The NHS has recently banned use of puberty blockers outside of clinical trials - a welcome sign of caution about chemically modifying our children.

America is Strangely Fond of Chemically Modifying its Children

The recent decision by the National Health Service to ban puberty blockers under prescription outside of upcoming clinical trials is a rare indication that common sense and biological reality are staging a comeback. However, this ruling is but a small victory against a growing trend that places ever less emphasis on family, marriage and children.

The battle of the sexes shifting into a battle of infinite sexes represents a key front in this age of familial and gender confusion. Today over 28 per cent of all Gen-Z women identify as LGBTQ, more than twice the rate for millennials and almost three times that for young men.

This break with heterosexual norms has many sources. Women generally outnumber men: 75 per cent of Ivy League presidents, 66 per cent of college administrators, and 58 per cent of recent graduates are now female. On college campuses, as author and longtime feminist Susan Jacoby notes, even the most sensitive and sympathetic men “have been robbed of their true nature and humanity.”

Alienation from heterosexuality has its cheering section in the scientific community, which increasingly denies even the existence of biological sex. The media is, unsurprisingly, on board: Andrea Chu’s New York Magazine’s cover The Freedom of Sex openly advocates letting children decide about their own gender while still young. Colleges do their part by allowing transgender women to compete against biological women, to the consternation of many female athletes.

Transgenderism even gets a boost from the highest echelons of government. Secretary of State Anthony Blinken may fail to address Russia, Hamas or Iran, but has time to urge diplomats to eschew “sexist” words like father. The President himself has promoted transgenderism as the “civil rights issue of our time.”

In such circumstances, it’s no surprise that relations between men and women increasingly resemble those of almost different species. Young men, for example, are generally heading to the political right while young women trend far more towards the left. Politically engaged women, notes the American Enterprise Institutes Sam Abrams, support cancel culture far more than their male counterparts. This divergence is not only felt in America but exists in other countries including the UK, Germany and South Korea.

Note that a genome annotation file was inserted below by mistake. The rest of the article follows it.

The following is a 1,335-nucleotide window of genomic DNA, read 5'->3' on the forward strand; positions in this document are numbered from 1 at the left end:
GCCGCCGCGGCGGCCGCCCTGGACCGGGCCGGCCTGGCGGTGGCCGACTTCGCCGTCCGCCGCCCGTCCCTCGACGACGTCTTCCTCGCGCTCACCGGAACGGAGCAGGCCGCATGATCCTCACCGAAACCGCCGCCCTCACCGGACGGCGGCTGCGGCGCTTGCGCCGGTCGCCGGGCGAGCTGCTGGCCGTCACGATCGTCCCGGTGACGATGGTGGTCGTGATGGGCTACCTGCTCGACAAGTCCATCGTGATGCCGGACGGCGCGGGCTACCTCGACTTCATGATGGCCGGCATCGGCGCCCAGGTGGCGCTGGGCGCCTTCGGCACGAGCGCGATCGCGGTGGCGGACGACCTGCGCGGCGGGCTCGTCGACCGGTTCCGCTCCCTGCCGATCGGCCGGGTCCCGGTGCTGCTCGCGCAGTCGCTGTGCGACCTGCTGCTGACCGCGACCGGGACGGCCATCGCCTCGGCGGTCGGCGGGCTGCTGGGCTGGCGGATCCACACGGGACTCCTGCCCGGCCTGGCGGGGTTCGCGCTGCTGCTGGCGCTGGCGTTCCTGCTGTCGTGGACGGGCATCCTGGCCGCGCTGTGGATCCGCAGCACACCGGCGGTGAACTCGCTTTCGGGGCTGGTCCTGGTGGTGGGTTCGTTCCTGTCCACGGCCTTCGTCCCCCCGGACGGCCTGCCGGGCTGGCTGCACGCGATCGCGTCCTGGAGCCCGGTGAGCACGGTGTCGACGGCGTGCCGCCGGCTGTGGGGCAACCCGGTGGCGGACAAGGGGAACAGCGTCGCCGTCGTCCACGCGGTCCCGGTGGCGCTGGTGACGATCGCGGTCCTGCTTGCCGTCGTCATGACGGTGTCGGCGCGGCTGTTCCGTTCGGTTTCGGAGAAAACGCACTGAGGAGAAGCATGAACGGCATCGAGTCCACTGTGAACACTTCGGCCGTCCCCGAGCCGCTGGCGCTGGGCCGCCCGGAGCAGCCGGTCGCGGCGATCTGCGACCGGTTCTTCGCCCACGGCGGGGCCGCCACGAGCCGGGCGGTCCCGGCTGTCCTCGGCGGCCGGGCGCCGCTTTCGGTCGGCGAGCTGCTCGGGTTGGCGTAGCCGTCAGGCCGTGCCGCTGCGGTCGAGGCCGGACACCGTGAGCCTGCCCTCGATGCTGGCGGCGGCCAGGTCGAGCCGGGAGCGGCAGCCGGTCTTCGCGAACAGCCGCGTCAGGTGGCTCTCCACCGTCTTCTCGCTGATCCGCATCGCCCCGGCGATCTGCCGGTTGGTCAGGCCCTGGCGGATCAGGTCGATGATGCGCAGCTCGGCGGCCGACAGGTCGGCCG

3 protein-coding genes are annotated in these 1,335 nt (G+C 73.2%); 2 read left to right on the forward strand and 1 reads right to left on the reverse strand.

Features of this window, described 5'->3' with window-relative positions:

Faltering relations between men and women are likely to worsen a mounting demographic crisis now evident in virtually all high-income societies. In the US, a quarter of all people have not married by age 40, a historic record. Much the same is occurring in the EU, Japan, Taiwan, South Korea, Singapore, Hong Kong and now China. Last year, the UK’s birthrate hit a record low, with fertility rates for women under 30 at their lowest levels since records began in 1938. A fifth of all British women are childless by mid-life.

Even when people have children, they increasingly do it on their own. In the United States, the rate of single parenthood has grown from 10 per cent in 1960 to over 30 per cent today. Between 1972 and 2019, the number of marriages in Britain dropped by half. Post-familial attitudes are, if anything, even more common in continental Europe. By 2000, more than half of births in Sweden were to unmarried women (though most of them cohabiting).

Read the rest of this piece at Telegraph.

Joel Kotkin is the author of The Coming of Neo-Feudalism: A Warning to the Global Middle Class. He is the Roger Hobbs Presidential Fellow in Urban Futures at Chapman University and and directs the Center for Demographics and Policy there. Learn more at and follow him on Twitter @joelkotkin.

Photo: Ted Eytan via, Flickr, under CC 2.0 License.